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CWA # 575, 28 October 2021

Pakistan Reader
Talking to the Pakistani Taliban: What did Imran say? And what does it mean?

  D. Suba Chandran

While the others were talking about an idea of talking to the TTP, or giving them an amnesty, Imran’s statement refers to an ongoing process. Is the rest of Pakistan ready for the same?

Imran Khan referred to being in talks with some of the TTP groups, during an interview to the TRT World. Imran Khan, during the interview said: “Some of the Pakistani Taliban groups, actually want to talk to our government…for some peace and reconciliation. And we are in talks with some of the groups.”

There are different groups which form the TTP and some of them want to talk to our government for peace. So, we are in talks with them. It’s a reconciliation process.”

What did Imran Khan say about the talks with “some of” the TTP groups?
The interview was also published in a news report by Dawn on 1 October 2021. The following could be observed, as what Imran Khan mentioned during his interview.

First, the government is in talks with “some of” the TTP groups. According to Khan, there are “different groups which form the TTP.” And, the government is already in “talks” with some of the TTP groups. Second, “some of” these groups in the TTP want to talk to the PTI government. Question here would be, what do these groups that want to talk to the government discuss about? 

Third, Imran’s statement of an amnesty. According to the news report, Imran said, “Yes, we forgive them and they become normal citizens.” He also said: “I am anti-military solution, and as a politician, I believe political dialogue is the way ahead.” Fourth, is there a role being played by the Afghan Taliban? According to Imran Khan, “Since the talks were taking place in Afghanistan, so in that sense, yes.”

Imran’s TTP announcement: Five Questions
First, the lack of consensus. The opposition parties have been demanding a national debate in the Parliament, before any decision. The opposition parties – PML-N and the PPP were caught by surprise, with the statement. Even leaders within the PTI, or a part of the coalition were unaware of the process (of talks with the TTP by the government). Will Imran be able to take the process, without a national consensus, on what to discuss with the TTP?

Second, the question of talks and amnesty. Recent statements by the others from the government on the subject also referred to the above. In September 2021, Pakistan’s foreign minister Shah Mehmood Qureshi also made a similar statement on amnesty to the TTP. According to a Dawn report (16 September 2021), “if [the TTP] are willing to mend fences and not take the law into their hands and not get involved in terrorist activities and they submit and surrender to the writ of the government and the Constitution of Pakistan, we are even open to giving them a pardon, but as long as they do not come and start undertaking terrorist activities [in Pakistan]. That is our concern.” Earlier, in a TV interview, President Alvi made a similar statement. According to another Dawn report (11 September 2021), he said: “I am talking about the people who, before anything, have not remained involved in criminal activities. The government could consider making a declaration of amnesty [for the people] who forgo their TTP ideology and want to come with the intention of adhering to the Pakistani Constitution.”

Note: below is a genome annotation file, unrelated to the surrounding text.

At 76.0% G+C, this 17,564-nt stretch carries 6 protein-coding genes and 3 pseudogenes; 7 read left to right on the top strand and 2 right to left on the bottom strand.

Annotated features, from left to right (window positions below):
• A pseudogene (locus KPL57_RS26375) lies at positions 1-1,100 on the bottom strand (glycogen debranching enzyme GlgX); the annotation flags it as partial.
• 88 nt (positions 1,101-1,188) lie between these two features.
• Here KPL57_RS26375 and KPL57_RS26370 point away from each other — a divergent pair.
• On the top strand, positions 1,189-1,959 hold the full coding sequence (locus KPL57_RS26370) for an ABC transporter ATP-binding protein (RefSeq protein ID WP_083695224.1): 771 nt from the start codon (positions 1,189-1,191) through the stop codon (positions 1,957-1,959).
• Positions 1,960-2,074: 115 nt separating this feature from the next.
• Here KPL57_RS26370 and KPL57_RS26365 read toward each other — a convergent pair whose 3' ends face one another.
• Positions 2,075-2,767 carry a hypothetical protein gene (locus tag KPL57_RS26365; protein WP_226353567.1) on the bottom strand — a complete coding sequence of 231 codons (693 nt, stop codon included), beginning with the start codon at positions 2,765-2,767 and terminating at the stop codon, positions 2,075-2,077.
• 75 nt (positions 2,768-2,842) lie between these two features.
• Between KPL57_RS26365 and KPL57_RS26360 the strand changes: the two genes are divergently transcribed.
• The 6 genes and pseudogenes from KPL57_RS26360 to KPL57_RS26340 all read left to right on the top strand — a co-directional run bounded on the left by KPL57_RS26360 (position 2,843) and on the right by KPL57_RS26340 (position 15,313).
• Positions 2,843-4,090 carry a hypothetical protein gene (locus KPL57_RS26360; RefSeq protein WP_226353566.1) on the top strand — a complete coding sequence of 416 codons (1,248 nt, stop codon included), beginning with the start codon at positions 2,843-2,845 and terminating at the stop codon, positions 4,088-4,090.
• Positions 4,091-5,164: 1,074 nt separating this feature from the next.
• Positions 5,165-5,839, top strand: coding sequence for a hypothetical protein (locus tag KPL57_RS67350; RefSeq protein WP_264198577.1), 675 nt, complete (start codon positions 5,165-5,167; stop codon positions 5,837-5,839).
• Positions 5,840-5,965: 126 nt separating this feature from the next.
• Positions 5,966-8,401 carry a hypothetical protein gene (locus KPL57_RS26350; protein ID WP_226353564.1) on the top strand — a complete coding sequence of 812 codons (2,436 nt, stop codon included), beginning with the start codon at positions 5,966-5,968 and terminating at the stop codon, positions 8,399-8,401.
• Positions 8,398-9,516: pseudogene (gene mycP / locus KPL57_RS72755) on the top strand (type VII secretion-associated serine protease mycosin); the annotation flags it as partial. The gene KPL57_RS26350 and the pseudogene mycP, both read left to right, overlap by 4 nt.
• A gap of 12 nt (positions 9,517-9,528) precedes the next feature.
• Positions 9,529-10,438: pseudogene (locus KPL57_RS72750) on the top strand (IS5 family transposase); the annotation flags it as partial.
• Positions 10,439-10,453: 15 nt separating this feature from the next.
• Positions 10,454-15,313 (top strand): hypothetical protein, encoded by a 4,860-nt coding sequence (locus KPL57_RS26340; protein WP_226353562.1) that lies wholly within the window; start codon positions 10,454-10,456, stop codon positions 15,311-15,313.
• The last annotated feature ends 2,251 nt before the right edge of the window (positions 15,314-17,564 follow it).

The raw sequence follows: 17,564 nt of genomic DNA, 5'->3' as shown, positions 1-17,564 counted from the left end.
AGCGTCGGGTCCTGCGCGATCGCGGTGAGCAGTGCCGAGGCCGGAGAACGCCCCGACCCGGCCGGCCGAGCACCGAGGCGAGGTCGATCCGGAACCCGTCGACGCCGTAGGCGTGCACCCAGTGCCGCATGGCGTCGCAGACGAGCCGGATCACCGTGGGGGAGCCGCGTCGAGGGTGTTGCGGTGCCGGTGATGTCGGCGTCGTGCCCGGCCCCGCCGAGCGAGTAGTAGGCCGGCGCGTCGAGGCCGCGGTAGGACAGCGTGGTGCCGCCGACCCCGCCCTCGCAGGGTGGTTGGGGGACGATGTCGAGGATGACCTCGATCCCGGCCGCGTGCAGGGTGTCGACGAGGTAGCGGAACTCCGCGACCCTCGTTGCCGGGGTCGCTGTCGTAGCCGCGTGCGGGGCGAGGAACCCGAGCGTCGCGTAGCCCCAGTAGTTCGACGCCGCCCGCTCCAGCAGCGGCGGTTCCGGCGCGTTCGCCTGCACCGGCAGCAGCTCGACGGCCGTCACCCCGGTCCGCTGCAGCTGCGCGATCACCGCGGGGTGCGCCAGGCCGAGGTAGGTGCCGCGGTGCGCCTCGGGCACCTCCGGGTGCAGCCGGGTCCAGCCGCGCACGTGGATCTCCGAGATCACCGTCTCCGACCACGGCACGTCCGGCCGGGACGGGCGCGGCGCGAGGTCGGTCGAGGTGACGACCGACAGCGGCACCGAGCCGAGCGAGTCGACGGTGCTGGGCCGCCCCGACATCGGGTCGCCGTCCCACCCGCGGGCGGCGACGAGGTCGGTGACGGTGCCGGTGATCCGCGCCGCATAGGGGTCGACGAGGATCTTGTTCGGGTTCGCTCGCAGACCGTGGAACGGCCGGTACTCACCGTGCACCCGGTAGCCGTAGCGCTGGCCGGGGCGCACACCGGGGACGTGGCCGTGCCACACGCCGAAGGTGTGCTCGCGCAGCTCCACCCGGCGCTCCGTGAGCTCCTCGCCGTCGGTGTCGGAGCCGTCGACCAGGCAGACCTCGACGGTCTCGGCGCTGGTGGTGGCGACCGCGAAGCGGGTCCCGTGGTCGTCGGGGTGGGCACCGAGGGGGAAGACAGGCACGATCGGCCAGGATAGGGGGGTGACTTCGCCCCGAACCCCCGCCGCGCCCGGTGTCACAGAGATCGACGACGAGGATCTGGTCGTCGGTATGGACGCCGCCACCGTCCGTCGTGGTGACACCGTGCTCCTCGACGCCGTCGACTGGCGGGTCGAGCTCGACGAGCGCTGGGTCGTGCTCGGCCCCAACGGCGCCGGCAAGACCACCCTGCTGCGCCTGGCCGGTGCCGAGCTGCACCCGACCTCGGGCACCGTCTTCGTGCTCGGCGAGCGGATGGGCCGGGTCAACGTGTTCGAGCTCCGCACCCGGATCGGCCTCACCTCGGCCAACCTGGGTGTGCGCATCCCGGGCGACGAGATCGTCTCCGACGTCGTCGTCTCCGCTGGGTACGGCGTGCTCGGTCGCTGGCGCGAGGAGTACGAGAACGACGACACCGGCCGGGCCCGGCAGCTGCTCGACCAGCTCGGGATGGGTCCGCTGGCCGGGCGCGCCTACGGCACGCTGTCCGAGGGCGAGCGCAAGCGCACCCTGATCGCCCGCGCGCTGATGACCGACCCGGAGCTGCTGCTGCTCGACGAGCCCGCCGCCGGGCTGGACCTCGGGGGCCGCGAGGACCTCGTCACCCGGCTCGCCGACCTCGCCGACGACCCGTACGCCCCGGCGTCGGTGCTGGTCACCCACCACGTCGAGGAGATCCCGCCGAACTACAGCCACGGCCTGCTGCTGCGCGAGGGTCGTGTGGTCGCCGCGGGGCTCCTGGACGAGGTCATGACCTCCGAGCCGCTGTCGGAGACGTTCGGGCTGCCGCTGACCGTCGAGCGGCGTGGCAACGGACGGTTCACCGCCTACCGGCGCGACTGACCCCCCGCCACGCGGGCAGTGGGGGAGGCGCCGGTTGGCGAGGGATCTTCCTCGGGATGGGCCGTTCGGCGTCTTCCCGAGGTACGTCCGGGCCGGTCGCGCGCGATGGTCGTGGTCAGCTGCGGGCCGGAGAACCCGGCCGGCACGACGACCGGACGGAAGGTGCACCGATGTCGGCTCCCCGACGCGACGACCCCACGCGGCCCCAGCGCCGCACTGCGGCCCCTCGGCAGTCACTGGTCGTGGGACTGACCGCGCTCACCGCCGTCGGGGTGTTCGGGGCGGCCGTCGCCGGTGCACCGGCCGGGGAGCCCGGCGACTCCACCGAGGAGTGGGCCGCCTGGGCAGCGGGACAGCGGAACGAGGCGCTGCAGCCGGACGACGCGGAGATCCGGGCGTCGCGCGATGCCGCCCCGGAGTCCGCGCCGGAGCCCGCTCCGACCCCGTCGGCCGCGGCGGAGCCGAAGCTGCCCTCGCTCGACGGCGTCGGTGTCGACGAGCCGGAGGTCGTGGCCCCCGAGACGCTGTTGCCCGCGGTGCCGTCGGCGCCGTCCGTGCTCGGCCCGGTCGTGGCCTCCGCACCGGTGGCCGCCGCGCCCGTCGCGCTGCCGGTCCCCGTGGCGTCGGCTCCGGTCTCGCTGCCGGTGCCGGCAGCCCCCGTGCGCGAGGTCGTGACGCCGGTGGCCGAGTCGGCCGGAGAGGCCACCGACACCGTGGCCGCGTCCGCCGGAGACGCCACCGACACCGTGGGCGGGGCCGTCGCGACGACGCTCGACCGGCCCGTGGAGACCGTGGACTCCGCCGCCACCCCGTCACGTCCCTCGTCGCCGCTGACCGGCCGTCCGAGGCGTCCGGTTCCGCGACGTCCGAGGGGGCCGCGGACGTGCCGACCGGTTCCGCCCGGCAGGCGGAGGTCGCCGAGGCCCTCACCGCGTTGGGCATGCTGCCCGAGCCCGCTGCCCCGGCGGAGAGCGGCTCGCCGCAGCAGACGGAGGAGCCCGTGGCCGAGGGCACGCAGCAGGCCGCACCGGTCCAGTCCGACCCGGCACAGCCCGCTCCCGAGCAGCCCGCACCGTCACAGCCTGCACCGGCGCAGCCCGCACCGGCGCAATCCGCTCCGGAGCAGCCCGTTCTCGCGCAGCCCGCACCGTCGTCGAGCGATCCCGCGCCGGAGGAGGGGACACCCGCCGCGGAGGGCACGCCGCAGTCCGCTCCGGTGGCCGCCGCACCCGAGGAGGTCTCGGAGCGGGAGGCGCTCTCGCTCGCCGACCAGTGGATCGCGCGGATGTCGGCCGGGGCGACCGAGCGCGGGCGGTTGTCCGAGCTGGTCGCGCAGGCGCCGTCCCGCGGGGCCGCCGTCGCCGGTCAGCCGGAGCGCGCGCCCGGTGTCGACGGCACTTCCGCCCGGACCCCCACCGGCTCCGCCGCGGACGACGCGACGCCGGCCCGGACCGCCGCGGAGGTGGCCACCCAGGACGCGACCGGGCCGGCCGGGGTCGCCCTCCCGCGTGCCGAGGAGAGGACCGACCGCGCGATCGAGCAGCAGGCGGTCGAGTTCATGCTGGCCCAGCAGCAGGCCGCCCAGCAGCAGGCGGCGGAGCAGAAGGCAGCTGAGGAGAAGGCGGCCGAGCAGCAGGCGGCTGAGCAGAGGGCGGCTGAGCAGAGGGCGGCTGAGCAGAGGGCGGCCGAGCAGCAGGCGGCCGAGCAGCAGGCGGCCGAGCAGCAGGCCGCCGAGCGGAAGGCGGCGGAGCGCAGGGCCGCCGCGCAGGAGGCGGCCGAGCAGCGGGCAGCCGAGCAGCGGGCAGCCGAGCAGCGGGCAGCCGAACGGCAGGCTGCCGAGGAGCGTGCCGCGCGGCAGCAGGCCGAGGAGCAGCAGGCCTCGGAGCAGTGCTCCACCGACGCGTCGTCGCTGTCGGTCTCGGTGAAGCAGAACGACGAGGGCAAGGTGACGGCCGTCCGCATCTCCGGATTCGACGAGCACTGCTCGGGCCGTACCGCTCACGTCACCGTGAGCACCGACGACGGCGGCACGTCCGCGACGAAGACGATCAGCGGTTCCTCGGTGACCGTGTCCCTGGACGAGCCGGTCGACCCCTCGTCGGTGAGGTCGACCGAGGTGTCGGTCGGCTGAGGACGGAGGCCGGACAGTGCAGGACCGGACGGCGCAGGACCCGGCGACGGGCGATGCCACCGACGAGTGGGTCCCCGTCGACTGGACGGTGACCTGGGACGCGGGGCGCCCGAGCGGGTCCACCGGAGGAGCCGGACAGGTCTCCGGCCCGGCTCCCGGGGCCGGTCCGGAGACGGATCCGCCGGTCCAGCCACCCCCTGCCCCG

Though there were statements about talking to the TTP and providing amnesty to them were discussed by other leaders, such as the above, Imran’s statement on the same has opened a debate. Perhaps, the big difference is who made the statement. Or, perhaps, the tone of the statement. While the others were talking about an idea of talking to the TTP, or giving them an amnesty, Imran’s statement refers to an ongoing process. His interview to the TV on the subject was: “…we are in talks with them. It’s a reconciliation process.”

Third, is the Establishment on board? This would be an important question. Though Imran Khan might have made the statement on 1 October; but the process of initiating the talks, and holding them, should have started earlier. If the talks are being held in Afghanistan, and if the Afghan Taliban is involved, it should have started earlier. If it is the case, then how to account the recent violence against the security forces in the tribal regions?

Fourth, is there a plan, or an endgame to what Imran has in mind? He gave a confusing answer: “We might not reach some sort of conclusion or settlement in the end but we are talking.” Imran Khan has always been in favour of a dialogue with the Taliban in Pakistan, even before becoming the Prime Minister. The question for him would be: dialogue with the TTP for what?

Fifth, what would the TTP want in return? Agreed, there are multiple groups under the TTP banner, fighting in different parts of the erstwhile FATA. The TTP is internally divided over tribal differences from Waziristan in the south to Swat in the north. What do these groups want?

Do factions of the TTP want to surrender, and lay down their arms to the government, or do they want to negotiate with the government? While the government may want the former, it is less likely to happen. Already there have been reports that some of the Taliban groups would want the de-merger of tribal areas, and the reduced footprint of the security forces in the tribal areas. Is the rest of Pakistan ready for the same?

*Note: The note was first published in http://www.pakistanreader.org/

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